Notice in the sequence that the moving observer's X4 and X1 axes rotate toward each other, getting closer and closer to each other as the speed of light is approached. In the limit the X4 axis and the X1 axes overlay each other. So, if the observer were actually moving at the speed of light, both his time axis and his spatial axis would be colinear with the photon worldline. How would you define that as a coordinate system?

I didn't get well this graphical explanation, would you please elaborate.

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HallsofIvy

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Then you will have to explain what you mean by that. What do you mean by "observing x with respect to y"? Any observer see object with respect to himself, not with respect to any other frame of reference.I am not talking of an observer moving at the speed of light rather I am talking about an observer observing an object x w.r.t to an object y(moving at the speed of light).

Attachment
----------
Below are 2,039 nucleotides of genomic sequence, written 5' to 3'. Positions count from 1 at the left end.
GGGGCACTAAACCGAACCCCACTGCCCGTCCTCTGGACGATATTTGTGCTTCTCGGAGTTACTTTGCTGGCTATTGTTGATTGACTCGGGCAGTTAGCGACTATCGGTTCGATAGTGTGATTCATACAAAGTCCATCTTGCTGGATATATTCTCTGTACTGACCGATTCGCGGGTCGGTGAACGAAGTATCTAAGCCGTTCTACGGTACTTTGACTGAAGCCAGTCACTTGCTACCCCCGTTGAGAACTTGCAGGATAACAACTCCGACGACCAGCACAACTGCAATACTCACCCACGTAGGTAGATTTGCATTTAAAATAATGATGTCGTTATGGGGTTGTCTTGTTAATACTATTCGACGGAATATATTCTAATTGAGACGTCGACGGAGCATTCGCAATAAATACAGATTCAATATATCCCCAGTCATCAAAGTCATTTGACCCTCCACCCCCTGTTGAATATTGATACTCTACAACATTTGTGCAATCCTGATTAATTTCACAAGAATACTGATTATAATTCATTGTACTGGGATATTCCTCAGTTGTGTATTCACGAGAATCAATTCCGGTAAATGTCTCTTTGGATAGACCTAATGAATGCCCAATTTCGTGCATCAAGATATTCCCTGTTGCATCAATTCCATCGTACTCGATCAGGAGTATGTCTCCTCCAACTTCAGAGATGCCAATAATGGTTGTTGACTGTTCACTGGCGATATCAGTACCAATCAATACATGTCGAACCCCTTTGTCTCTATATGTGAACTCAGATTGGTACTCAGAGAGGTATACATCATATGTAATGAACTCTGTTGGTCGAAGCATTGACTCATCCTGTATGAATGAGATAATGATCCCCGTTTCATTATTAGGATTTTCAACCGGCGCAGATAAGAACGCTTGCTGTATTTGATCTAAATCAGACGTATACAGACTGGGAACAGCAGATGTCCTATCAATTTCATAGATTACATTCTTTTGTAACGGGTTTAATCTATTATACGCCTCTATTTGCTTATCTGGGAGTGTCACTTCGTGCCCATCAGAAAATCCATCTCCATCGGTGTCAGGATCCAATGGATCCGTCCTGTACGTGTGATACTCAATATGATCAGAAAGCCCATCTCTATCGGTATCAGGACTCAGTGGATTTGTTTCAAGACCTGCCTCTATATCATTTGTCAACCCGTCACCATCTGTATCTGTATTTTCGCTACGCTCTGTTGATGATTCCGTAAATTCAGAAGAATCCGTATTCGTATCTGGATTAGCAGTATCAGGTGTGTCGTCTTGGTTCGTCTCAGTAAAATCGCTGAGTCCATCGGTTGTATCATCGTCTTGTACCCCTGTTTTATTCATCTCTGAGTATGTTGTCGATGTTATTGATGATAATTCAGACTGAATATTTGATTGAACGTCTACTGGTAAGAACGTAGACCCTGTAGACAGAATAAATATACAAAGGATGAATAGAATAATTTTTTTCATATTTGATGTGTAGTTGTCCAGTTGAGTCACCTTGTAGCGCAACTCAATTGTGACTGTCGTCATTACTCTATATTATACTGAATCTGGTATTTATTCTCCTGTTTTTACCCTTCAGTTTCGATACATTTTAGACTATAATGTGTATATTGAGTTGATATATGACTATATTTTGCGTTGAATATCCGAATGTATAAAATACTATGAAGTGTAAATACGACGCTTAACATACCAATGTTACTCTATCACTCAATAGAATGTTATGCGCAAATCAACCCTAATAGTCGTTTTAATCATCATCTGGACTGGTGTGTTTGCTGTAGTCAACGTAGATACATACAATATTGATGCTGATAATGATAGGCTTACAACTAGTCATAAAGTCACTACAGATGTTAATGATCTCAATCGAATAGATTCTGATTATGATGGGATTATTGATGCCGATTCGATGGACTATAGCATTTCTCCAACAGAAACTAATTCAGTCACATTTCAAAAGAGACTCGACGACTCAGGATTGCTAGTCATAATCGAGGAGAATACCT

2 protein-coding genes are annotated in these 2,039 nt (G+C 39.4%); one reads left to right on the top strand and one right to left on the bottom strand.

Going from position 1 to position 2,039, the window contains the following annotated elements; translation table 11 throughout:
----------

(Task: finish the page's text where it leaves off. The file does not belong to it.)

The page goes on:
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I don't think that is necessary, let's talk as an example about 3-Dimensinal co-ordinate system in which an observer observes the motion of any object w.r.t to the origin(0,0,0).Then you will have to explain what you mean by that. What do you mean by "observing x with respect to y"? Any observer see object with respect to himself, not with respect to any other frame of reference.

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Nugatory

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Ah, but is the observer moving with respect to that origin? If so, we have three frames (observer, object, and frame-with-origin-at-(0,0,0)) to transform between, not two. None of these frame can have a velocity greater than or equal to to the speed of light relative to any other of these frames.I don't think that is necessary, let's talk as an example about 3-Dimensinal co-ordinate system in which an observer observes the motion of any object w.r.t to the origin(0,0,0).